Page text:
11/02/2017 | Press release | Distributed by Public on 11/02/2017 11:52
WASHINGTON, DC - Congresswoman Nita Lowey (D-NY17), Ranking Member on the House Appropriations Committee, last night celebrated the recent enactment of the Reinforcing Education Accountability in Development (READ) Act, bipartisan legislation she introduced to expand access to education for the world's most vulnerable children.
Congresswoman Lowey's remarks as prepared for delivery, during the READ Act event on Capitol Hill:
'I am incredibly excited to be here tonight with so many friends to celebrate the almost 15 year fight to pass the READ Act - we did it!
'Before I begin, I want to thank the organizations who planned tonight's event for their years of grassroots advocacy, such as RESULTS, The Basic Education Coalition, The Global Campaign, ONE, Global Citizen, Save the Children, and many more.
'Let's give them a round of applause!
'I also want to thank the Representatives who joined us here tonight, especially Rep. Reichert, our lead cosponsor for a number of years; Chairman Royce, who helped advance this legislation out of the House Foreign Affairs Committee; our Senate sponsors, Senators Durbin and Rubio; and Administrator Green, who I look forward to working with on basic education.
'I first introduced READ, originally the Education for All Act, in 2004 because I believe that education is the single, greatest force multiplier in foreign aid.
'When we discuss effective and efficient international development, we often focus on efforts that stretch our dollars furthest. I can think of few activities that give the U.S. taxpayer a better bargain than education, particularly when we ensure girls have equal access to the classroom.
'But educating children isn't just smart foreign policy, it's a moral imperative.
'Failing to educate a child is a grave injustice - she is not only robbed of economic opportunities, she is deprived of her voice and her future place in the world.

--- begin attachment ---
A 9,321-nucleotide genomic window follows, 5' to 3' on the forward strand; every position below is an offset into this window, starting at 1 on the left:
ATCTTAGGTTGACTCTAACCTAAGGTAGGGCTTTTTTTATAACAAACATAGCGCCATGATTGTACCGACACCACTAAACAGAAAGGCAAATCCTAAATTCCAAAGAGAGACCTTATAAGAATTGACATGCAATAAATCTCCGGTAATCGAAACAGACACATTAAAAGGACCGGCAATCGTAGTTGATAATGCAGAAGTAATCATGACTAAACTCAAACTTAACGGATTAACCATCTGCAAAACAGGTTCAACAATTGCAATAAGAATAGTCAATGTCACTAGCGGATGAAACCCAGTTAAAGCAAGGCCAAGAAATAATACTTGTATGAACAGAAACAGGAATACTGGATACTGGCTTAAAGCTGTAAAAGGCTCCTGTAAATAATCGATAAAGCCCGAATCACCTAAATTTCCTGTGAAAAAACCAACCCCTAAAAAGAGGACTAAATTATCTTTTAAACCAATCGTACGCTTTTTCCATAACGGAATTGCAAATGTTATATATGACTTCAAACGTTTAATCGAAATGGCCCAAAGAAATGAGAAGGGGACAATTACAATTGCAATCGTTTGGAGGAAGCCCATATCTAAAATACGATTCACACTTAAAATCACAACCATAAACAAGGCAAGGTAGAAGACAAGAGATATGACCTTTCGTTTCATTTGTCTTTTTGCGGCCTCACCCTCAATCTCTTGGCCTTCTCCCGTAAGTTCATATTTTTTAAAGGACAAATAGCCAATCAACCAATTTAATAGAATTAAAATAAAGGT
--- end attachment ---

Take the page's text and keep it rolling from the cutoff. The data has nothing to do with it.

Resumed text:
'After all these years, I am ecstatic the READ Act will result in: A comprehensive, integrated strategy at USAID to improve educational opportunities and address key barriers for the world's most vulnerable children; a Senior Coordinator position at USAID responsible for the development, implementation, and interagency coordination of our basic education efforts; and increased U.S. engagement with key partner countries, donors, civil society, the private sector, and multilateral global education initiatives, such as the Global Partnership for Education.
'This has been a labor of love for many members of my staff, some of whom are here tonight. I want to thank Beth Tritter, Ann Vaughan, Talia Dubovi, Marin Stein, and Liz Leibowitz for all your efforts to get this legislation across the finish line.
'But, as we celebrate, we must not forget that much work remains to help the estimated 263 million children and youth who are out of school around the world. Many are girls, those with disabilities, or children in areas plagued by crisis and conflict.
'And we can't stop at getting them into school. Millions of children who have spent time in a classroom still can't read, write, or do basic math. We must do better.
'As we look towards the future, we must be more committed than ever to removing barriers for the globe's most vulnerable children. The READ Act will be the first step, but we will need all of you, as well as our experts at USAID who we are grateful for every day, to make this a reality.
'I will close with a quote from, an inspirational young woman I've had the honor of getting to know in recent years. Through her passionate advocacy, she demonstrates the tremendous, life-changing power of education.
'As she so eloquently stated: 'Let us pick up our books and our pens. They are our most powerful weapons. One child, one teacher, one book, and one pen can change the world.'
'Once again, I am thrilled to be here with you tonight and am grateful for your advocacy and passion. Thank you.'